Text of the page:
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Ichthyological Research

, Volume 58, Issue 2, pp 170–174 | Cite as

Early larvae of Zesticelus profundorum (family Cottidae) identified using DNA barcoding

  • Ann C. Matarese
  • Ingrid B. Spies
  • Morgan S. Busby
  • James W. Orr
Short Report

Abstract

Early larvae of Flabby Sculpin, Zesticelus profundorum, are described using DNA barcoding methods to identify specimens collected in the Gulf of Alaska and Bering Sea. Based on the low myomere count, distribution of larvae, and vertebral counts in adults, we selected Zesticelus profundorum and Sebastolobus macrochir as good potential candidates for genetic comparison. We used DNA samples from voucher specimens of each candidate taxon to identify species-specific sequences. An exact match in sequence data allowed us to positively identify these larvae as Zesticelus profundorum, a rare deepwater species of the family Cottidae.

Keywords

Zesticelus profundorum Cottidae DNA barcoding 

Notes

Acknowledgments

The illustration was supplied by Beverly Vinter (AFSC, retired). Mike Canino’s efforts to build a bridge between genetic and morphological studies of fish taxonomy and systematics at AFSC were instrumental in the initiation and success of this ongoing study. We also thank the following individuals for providing at-sea assistance sorting plankton samples: Deborah Blood, Janet Duffy-Anderson and Annette Dougherty (AFSC). Lisa De Forest (AFSC) measured the fish larvae and provided technical support. Dawn Roje and Katherine Maslenikov (UW) assisted us in mapping the distribution of adults and larvae and obtaining adult tissue samples, respectively. Lastly, the mystery black larvae would not have been identified without lively discussions with our fellow Tuesday Fish Lunch companions, Duane Stevenson and Deborah Blood, who also reviewed an earlier version of this report.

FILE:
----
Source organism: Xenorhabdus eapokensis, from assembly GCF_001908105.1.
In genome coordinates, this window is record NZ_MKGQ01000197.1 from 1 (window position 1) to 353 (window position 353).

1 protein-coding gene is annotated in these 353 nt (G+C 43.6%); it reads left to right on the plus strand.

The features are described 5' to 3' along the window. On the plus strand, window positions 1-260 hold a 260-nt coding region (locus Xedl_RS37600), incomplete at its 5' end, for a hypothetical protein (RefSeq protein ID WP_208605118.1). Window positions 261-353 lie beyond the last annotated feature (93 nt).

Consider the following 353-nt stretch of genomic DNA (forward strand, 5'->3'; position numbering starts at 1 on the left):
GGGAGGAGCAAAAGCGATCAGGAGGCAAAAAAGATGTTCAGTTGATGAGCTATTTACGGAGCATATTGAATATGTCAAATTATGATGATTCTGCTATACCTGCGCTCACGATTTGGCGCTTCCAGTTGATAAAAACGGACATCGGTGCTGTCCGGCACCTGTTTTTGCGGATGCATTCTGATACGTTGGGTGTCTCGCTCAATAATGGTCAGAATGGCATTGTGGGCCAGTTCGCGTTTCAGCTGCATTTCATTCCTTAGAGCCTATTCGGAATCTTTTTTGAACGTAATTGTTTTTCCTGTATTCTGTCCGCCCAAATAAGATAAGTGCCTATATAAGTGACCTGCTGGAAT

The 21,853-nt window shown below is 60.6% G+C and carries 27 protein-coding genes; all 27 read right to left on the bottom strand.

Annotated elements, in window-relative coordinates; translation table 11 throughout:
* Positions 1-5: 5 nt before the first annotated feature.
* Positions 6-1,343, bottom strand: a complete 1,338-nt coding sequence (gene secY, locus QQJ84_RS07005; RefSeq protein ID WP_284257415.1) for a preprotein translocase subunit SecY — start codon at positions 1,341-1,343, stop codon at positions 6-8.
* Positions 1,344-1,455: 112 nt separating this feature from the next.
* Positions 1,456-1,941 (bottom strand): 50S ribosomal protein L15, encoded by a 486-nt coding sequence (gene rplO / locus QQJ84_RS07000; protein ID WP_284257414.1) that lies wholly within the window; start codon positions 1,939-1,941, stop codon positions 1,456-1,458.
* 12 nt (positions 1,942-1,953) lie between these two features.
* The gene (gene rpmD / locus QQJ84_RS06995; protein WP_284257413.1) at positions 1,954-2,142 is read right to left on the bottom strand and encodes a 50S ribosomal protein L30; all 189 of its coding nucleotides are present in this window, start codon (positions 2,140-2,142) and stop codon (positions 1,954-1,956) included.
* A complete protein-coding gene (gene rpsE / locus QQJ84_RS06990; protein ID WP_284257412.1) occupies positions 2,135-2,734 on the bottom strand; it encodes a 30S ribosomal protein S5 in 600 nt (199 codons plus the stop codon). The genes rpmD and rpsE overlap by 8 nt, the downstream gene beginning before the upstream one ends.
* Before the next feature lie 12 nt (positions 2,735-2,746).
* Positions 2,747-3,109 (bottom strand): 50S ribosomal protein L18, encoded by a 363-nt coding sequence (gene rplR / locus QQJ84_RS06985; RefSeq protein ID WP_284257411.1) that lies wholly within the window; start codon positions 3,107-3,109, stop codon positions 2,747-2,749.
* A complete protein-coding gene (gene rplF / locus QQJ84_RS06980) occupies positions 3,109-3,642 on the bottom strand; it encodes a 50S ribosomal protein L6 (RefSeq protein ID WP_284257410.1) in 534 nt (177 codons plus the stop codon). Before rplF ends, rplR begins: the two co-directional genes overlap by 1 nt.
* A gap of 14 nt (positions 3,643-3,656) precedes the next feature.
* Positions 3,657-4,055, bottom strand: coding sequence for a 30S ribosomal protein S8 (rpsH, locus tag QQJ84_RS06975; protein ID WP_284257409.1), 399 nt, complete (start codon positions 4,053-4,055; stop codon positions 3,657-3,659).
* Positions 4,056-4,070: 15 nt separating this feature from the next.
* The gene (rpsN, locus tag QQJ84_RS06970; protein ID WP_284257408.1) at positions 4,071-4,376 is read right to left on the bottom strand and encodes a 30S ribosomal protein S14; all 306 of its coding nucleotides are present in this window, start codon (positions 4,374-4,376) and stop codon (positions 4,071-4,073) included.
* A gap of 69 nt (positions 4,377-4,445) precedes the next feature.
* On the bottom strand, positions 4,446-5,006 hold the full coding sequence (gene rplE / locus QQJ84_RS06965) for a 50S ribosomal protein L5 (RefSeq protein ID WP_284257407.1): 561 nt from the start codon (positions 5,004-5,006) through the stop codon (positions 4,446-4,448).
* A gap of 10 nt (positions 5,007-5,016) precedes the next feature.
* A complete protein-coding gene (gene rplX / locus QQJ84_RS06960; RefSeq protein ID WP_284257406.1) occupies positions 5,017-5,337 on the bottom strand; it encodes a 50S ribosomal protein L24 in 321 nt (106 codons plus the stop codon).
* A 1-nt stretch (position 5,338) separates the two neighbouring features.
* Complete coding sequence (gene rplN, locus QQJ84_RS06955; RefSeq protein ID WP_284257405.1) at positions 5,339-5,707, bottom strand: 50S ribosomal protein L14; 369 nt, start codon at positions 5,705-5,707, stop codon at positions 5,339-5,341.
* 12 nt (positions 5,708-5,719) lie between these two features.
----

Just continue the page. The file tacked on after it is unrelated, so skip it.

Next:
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Copyright information

© The Ichthyological Society of Japan 2011

Authors and Affiliations

  • Ann C. Matarese
    • 1
  • Ingrid B. Spies
    • 1
  • Morgan S. Busby
    • 1
  • James W. Orr
    • 1
  1. 1.Resource Assessment and Conservation Engineering DivisionNational Oceanic and Atmospheric Administration, National Marine Fisheries Service, Alaska Fisheries Science CenterSeattleUSA

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